A few weeks ago, I blogged about United States v. Strock. There, the Second Circuit Court of Appeals determined that the Supreme Court’s decision in Universal Health Services v. Escobarwhich held that misrepresentations regarding compliance with a statutory, regulatory, or contractual requirements “must be material to the Government’s payment decision” to be actionable under the False Claims Act—did not invalidate the “fraudulent inducement” theory of False Claims Act liability. Under that theory, which predates Escobar, a violation of the False Claims Act can be established by showing that the defendant submitted claims for payment under a contract obtained by fraud—even if the subsequent claims for payment under the contract were themselves entirely truthful. The focus in a such a case, the Second Circuit confirmed, still includes the fraudulent statements’ impact on the government’s initial decision to award the contract. Any subsequent payments are “tainted” by that original fraud.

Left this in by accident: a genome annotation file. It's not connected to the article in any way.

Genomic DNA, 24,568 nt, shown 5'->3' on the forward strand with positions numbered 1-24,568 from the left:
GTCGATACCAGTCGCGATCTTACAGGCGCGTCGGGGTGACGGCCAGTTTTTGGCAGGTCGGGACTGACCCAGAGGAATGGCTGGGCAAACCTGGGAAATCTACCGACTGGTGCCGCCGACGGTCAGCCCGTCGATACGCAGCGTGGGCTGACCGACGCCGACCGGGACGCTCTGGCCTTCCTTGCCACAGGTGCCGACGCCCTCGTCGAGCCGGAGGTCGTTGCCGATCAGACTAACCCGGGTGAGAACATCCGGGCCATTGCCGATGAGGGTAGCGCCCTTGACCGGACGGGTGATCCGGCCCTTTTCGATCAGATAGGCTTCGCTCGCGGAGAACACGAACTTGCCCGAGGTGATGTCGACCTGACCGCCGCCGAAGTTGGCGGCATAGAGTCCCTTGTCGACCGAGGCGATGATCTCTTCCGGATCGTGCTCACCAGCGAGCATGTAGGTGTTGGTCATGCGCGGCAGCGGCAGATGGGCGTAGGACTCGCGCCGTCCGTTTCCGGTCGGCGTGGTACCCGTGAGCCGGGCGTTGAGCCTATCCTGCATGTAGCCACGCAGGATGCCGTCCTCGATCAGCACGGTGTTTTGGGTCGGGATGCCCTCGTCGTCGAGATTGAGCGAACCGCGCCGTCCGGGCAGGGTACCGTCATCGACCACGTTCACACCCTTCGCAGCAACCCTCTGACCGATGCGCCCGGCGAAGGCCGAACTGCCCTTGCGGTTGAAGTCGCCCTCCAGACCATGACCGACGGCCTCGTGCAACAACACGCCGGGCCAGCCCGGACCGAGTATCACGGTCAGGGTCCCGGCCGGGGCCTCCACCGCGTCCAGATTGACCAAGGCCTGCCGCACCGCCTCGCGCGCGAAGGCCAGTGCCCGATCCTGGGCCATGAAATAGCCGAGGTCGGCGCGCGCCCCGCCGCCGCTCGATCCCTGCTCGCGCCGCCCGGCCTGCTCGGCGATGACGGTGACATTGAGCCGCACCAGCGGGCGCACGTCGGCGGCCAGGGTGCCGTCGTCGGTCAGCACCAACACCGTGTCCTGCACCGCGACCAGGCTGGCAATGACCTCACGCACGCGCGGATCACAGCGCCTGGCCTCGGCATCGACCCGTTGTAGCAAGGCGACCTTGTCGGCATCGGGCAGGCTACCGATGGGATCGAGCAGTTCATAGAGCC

Now—in another key victory for whistleblowers and the government—the Eleventh Circuit has taken a similarly broad view of Escobar’s materiality requirement. In United States ex rel. Bibby v. Mortg. Inv’rs Corp., the court adopted a “holistic approach” to the assessment of materiality under the False Claims Act, rejecting a “strict focus” on the ultimate “payment decision.”

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Second Circuit rules that relevant government “payment decision” under Escobar included Veterans Administration’s initial decision to award contracts based on claim that contractor qualified as aservice-disabled, veteran-owned small business”—not just the VA’s subsequent decisions to make payments under those contracts.